This two-part article is part of a larger monograph that discusses various regulatory, ethical or community practice attempts to control the negotiation behaviours of legal professionals. In the current article the focus is on the many factors (legal, ethical and business practice) that affect the ability to successfully control a particular negotiation behaviour, namely deception. The purpose of the article is to initiate a dialogue about the legal, ethical and business tensions in trying to control lying as a negotiation tactic and whether such attempts can ever be successful in light of societal pressures, human nature, and acceptable negotiation theory and principles regarding such behaviour.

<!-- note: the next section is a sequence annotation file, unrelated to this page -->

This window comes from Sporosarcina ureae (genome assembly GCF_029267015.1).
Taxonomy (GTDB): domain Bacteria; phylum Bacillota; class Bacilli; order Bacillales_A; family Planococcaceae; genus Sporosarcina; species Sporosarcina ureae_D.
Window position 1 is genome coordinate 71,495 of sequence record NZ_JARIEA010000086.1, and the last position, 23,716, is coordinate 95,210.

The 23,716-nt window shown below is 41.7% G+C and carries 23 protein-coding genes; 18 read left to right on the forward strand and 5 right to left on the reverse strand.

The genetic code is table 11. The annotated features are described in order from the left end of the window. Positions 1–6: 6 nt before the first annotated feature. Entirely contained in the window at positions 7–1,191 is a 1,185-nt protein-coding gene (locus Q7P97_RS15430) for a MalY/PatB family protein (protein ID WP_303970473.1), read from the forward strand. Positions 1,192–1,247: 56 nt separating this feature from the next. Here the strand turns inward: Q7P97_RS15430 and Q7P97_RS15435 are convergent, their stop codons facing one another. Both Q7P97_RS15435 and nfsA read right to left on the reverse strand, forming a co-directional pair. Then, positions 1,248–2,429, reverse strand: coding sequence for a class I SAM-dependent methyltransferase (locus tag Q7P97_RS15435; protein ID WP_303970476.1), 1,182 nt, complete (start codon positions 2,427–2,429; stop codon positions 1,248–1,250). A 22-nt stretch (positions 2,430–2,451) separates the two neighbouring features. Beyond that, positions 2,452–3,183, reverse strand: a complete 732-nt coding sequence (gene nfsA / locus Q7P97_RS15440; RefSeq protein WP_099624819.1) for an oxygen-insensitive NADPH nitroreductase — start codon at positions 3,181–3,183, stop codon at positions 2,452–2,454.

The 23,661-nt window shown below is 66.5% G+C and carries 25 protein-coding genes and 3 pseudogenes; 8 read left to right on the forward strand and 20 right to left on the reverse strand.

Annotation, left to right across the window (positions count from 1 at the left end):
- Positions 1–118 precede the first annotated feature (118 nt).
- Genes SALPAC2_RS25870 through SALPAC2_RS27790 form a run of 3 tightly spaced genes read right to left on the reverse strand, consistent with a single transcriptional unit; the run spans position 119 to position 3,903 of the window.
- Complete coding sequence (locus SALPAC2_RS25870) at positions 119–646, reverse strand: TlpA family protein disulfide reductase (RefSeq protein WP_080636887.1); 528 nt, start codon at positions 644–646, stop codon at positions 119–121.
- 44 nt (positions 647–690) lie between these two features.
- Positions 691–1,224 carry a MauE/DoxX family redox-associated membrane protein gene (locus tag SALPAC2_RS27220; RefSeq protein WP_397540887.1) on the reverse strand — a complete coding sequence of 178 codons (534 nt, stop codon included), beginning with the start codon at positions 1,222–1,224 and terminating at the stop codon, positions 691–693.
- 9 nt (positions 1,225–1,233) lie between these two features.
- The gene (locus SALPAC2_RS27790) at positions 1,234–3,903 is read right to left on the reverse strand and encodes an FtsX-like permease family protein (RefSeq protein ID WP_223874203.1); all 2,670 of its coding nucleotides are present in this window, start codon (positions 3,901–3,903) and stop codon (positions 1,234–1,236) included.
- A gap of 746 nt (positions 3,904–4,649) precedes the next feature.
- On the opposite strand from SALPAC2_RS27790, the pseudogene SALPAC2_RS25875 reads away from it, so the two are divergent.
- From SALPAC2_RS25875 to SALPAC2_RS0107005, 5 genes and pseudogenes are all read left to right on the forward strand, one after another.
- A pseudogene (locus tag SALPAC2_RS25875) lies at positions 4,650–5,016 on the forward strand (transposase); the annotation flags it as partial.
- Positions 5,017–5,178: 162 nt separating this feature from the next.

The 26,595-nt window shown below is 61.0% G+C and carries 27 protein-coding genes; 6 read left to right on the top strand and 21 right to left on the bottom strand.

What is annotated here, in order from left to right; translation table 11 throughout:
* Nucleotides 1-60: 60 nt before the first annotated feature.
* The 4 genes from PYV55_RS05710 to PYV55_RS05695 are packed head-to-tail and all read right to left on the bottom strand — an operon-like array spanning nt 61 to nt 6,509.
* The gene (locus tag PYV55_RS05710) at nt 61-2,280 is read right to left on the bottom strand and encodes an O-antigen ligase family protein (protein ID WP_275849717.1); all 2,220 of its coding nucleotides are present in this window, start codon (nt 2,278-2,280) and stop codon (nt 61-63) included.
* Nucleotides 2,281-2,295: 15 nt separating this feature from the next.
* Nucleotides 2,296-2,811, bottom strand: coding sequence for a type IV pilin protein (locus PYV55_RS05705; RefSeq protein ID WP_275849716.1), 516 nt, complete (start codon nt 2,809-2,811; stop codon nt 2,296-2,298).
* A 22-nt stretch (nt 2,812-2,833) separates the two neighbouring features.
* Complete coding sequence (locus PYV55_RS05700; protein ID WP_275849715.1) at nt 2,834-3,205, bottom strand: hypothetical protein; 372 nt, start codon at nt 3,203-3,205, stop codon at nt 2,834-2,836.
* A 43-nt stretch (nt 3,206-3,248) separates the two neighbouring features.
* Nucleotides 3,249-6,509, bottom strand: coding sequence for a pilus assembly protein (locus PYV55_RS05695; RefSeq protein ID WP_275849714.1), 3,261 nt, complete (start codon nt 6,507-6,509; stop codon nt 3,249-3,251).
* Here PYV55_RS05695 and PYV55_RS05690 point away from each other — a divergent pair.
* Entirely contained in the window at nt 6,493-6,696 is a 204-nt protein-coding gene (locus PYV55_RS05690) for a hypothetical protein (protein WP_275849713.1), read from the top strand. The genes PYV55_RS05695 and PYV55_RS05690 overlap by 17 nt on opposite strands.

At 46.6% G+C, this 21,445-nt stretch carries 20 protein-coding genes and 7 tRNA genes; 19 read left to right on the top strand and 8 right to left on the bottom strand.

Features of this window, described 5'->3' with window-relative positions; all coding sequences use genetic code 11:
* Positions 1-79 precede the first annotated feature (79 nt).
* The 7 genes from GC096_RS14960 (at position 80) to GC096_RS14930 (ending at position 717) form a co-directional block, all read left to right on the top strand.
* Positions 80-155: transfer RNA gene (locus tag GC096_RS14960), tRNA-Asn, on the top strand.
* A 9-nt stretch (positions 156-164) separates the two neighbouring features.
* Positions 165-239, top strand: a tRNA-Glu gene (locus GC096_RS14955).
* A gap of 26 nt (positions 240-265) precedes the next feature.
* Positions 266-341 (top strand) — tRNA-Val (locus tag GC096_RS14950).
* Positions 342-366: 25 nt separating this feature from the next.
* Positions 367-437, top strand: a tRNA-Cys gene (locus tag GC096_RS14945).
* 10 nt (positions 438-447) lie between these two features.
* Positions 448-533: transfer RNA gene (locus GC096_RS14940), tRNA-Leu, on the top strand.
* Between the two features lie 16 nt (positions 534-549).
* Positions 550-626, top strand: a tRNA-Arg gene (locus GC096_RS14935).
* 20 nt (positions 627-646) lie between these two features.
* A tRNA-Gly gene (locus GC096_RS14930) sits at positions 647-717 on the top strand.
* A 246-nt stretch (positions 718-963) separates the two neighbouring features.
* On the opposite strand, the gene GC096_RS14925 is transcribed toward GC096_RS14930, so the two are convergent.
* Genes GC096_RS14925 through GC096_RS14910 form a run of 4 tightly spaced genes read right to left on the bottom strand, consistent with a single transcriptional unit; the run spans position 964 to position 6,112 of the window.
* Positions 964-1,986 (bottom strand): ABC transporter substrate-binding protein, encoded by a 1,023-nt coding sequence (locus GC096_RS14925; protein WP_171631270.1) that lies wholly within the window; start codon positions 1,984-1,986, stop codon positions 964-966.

A subsequent article focuses on a detailed analysis of how ethical codes of conduct attempt to regulate the deceptive practices that may be used by legal professionals and whether such ethical codes of conduct are successful.
"The truth about lying as a negotiation tactic: Where business, ethics, and law collide … or do they?,"
ADR Bulletin: Vol. 9
, Article 2.
Available at: http://epublications.bond.edu.au/adr/vol9/iss6/2